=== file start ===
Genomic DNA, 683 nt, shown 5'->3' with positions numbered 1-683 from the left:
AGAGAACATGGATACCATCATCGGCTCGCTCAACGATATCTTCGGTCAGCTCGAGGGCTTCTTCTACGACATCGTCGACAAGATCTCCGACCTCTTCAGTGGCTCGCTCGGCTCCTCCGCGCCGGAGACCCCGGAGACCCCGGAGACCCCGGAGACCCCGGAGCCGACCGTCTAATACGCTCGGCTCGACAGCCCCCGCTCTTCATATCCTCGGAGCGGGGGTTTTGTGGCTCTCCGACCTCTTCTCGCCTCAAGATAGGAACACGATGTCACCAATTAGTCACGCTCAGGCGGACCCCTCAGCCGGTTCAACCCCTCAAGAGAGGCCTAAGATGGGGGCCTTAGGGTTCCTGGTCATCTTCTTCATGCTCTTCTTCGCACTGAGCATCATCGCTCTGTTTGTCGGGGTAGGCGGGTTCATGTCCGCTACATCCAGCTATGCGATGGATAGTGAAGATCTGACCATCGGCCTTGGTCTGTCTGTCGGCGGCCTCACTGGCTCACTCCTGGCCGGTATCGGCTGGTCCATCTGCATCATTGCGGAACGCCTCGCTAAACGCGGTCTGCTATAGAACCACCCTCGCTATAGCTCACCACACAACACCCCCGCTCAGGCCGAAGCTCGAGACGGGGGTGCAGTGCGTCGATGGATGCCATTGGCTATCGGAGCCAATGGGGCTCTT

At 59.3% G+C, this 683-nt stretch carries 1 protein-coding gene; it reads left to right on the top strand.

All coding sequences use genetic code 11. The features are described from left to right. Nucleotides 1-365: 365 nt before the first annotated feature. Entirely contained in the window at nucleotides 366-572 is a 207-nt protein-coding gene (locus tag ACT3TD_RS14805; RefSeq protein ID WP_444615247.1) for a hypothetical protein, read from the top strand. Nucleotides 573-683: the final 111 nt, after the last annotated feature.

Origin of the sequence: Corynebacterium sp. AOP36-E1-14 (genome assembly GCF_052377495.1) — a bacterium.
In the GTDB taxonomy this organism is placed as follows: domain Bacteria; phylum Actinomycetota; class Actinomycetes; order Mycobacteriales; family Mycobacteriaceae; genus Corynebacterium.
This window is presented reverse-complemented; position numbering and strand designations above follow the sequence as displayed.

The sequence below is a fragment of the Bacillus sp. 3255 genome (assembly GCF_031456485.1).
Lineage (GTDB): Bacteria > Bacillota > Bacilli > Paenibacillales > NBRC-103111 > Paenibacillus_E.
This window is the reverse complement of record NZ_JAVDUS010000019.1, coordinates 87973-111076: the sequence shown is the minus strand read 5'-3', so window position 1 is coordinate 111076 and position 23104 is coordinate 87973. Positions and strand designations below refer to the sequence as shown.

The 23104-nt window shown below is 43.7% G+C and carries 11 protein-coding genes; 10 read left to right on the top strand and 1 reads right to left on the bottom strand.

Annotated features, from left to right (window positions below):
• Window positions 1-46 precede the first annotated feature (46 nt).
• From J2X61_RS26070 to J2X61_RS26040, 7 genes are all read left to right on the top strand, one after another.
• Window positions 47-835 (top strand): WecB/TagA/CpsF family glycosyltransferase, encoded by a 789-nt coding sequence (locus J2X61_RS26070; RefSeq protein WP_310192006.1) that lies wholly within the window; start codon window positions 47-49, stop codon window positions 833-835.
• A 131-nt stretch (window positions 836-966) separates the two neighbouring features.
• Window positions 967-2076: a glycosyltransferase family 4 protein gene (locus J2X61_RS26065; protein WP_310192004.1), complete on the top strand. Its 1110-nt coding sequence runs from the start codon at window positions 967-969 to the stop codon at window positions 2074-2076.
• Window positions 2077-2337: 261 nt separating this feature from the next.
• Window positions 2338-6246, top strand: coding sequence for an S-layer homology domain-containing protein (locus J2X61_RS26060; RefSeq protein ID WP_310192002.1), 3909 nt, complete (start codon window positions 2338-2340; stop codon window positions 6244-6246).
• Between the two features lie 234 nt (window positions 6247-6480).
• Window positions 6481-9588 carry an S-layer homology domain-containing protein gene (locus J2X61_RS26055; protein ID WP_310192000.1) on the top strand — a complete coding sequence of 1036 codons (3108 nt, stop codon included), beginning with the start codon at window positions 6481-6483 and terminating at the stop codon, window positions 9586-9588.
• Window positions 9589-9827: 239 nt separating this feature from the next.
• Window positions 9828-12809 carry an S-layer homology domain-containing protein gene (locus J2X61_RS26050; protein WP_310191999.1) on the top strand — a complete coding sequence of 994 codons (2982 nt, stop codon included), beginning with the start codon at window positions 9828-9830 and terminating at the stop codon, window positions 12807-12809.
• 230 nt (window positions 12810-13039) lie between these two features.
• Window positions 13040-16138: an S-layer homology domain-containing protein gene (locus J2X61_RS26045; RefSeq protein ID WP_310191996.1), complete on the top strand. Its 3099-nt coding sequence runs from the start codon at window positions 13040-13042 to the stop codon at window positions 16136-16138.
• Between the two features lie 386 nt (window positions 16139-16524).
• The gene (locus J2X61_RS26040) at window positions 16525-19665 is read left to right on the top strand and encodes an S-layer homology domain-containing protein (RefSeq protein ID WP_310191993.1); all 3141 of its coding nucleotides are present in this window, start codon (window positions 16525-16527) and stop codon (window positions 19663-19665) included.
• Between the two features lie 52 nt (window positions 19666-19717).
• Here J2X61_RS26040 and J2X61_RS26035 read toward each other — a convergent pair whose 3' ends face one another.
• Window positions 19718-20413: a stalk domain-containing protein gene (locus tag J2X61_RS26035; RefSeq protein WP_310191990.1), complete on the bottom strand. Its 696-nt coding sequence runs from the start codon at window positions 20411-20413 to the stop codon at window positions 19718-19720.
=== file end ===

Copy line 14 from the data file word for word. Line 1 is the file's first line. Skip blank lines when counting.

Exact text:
• From J2X61_RS26070 to J2X61_RS26040, 7 genes are all read left to right on the top strand, one after another.